There you have it, a perfectly-built Fransk hot dog.

The people behind me meant business and got the bistro menu. No joking around here.
7. Go find a place to sit. Don't fret if you can't because it's a Saturday at IKEA and you're just like everyone else (this is Denmark, after all). Fransk hot dogs are portable, mobile, meant to be eaten on the go, and in this day and age, they make the perfect snack. Just make sure you got napkins.

There are two flaws in the Fransk hot dog:

1. They don't allow for many toppings. No dill pickle, sport peppers, onions, tomato or relish. You're options are three in number, and one of them is (very unfortunately) mayonnaise. Accept it. 

2. Everything is just dandy, until you get to the bottom. If you were wondering why the ketcup and mustard never surfaced in step 5, you'll find out now. Your hands are covered in ketchup and mustard. The hot dog pushed it all to the bottom, and you really thought you needed all that ketchup and mustard. Shoulda gotten napkins.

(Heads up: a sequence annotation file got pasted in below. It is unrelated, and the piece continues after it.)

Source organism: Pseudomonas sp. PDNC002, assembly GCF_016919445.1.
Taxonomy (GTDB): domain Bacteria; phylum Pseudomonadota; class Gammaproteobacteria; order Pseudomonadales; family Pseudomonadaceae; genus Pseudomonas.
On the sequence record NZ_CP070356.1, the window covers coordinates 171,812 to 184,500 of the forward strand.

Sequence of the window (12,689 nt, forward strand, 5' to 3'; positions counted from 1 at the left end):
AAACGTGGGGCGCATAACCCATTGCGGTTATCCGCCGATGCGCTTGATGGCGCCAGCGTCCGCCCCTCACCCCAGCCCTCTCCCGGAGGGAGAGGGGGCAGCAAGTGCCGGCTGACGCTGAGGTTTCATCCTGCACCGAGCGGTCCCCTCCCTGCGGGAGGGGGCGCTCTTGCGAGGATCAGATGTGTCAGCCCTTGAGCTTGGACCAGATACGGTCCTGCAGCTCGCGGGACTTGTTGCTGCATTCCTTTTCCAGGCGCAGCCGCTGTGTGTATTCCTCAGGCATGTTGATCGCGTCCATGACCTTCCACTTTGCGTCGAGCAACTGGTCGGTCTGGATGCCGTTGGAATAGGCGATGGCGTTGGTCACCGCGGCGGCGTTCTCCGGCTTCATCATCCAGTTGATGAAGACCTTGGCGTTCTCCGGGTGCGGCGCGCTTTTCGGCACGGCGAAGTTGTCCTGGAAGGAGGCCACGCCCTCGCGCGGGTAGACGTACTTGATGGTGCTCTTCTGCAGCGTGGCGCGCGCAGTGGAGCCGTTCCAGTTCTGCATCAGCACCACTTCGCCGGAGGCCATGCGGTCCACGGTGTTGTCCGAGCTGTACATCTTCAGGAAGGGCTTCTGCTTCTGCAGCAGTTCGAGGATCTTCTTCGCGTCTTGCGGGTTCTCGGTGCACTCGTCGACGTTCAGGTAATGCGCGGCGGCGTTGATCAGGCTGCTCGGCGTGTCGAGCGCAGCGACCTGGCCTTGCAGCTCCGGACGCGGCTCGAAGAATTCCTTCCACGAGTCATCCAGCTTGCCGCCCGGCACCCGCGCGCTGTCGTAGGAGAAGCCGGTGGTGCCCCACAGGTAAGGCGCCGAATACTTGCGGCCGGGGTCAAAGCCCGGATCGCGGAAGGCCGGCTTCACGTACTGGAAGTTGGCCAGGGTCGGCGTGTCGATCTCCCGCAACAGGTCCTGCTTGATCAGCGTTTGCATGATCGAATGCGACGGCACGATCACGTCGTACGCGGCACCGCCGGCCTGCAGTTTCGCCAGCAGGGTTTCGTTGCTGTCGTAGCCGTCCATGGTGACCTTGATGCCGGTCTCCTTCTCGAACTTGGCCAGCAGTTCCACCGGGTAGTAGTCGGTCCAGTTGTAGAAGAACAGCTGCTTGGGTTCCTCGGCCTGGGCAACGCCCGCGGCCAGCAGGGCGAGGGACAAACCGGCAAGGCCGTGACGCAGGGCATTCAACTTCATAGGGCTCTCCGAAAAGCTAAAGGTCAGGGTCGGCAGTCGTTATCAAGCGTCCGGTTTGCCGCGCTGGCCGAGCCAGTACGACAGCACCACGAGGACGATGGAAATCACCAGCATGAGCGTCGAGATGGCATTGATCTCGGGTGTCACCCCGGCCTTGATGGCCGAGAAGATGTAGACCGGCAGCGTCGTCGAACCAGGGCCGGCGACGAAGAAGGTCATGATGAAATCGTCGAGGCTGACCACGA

More hot dog tales...

My greatest disappointment while in Denmark came with the discovery that plain, yellow mustard is unattainable. There is yellower than brown mustard, but it has sugar in it. There is a time and place for sugar, and mustard (both a time and a place) is not it. I had nearly given up all hope with every mustard quest leaving me defeated until yesterday. My friend and I walked into 7-Eleven, and as we were paying I noticed a bottle of French's Classic Yellow Mustard on the counter. My excitement was probably (certainly) like none the employee had ever seen over yellow mustard. Amused by my excitement, he told me they were starting this new American hot dog menu. After I explained that I couldn't find it anywhere, h rang up the mustard and told me it could be mine for the worth-every-penny price of 40kr (almost $7.00). I'm going back to buy some.